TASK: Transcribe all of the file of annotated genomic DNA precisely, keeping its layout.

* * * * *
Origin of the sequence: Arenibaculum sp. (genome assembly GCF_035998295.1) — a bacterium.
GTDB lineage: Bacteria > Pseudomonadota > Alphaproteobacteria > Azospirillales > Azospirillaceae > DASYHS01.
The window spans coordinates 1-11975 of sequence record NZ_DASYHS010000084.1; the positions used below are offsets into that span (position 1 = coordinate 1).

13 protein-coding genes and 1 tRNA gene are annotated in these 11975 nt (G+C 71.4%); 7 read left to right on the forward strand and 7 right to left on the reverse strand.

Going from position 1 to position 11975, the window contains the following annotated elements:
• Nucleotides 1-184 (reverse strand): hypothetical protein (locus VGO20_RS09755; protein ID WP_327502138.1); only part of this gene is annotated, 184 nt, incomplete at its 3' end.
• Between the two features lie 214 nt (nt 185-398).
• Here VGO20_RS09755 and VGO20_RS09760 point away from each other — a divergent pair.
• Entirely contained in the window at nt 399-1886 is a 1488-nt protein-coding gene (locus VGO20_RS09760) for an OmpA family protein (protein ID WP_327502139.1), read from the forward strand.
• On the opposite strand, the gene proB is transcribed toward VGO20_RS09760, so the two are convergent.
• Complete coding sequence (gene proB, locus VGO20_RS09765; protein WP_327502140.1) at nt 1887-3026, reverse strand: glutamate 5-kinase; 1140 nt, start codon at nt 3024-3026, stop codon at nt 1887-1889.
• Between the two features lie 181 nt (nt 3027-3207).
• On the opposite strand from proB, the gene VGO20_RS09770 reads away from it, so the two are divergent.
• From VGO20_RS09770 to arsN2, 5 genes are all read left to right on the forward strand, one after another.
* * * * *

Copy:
Origin of the sequence: Arenibaculum sp. (genome assembly GCF_035998295.1) — a bacterium.
GTDB lineage: Bacteria > Pseudomonadota > Alphaproteobacteria > Azospirillales > Azospirillaceae > DASYHS01.
The window spans coordinates 1-11975 of sequence record NZ_DASYHS010000084.1; the positions used below are offsets into that span (position 1 = coordinate 1).

13 protein-coding genes and 1 tRNA gene are annotated in these 11975 nt (G+C 71.4%); 7 read left to right on the forward strand and 7 right to left on the reverse strand.

Going from position 1 to position 11975, the window contains the following annotated elements:
• Nucleotides 1-184 (reverse strand): hypothetical protein (locus VGO20_RS09755; protein ID WP_327502138.1); only part of this gene is annotated, 184 nt, incomplete at its 3' end.
• Between the two features lie 214 nt (nt 185-398).
• Here VGO20_RS09755 and VGO20_RS09760 point away from each other — a divergent pair.
• Entirely contained in the window at nt 399-1886 is a 1488-nt protein-coding gene (locus VGO20_RS09760) for an OmpA family protein (protein ID WP_327502139.1), read from the forward strand.
• On the opposite strand, the gene proB is transcribed toward VGO20_RS09760, so the two are convergent.
• Complete coding sequence (gene proB, locus VGO20_RS09765; protein WP_327502140.1) at nt 1887-3026, reverse strand: glutamate 5-kinase; 1140 nt, start codon at nt 3024-3026, stop codon at nt 1887-1889.
• Between the two features lie 181 nt (nt 3027-3207).
• On the opposite strand from proB, the gene VGO20_RS09770 reads away from it, so the two are divergent.
• From VGO20_RS09770 to arsN2, 5 genes are all read left to right on the forward strand, one after another.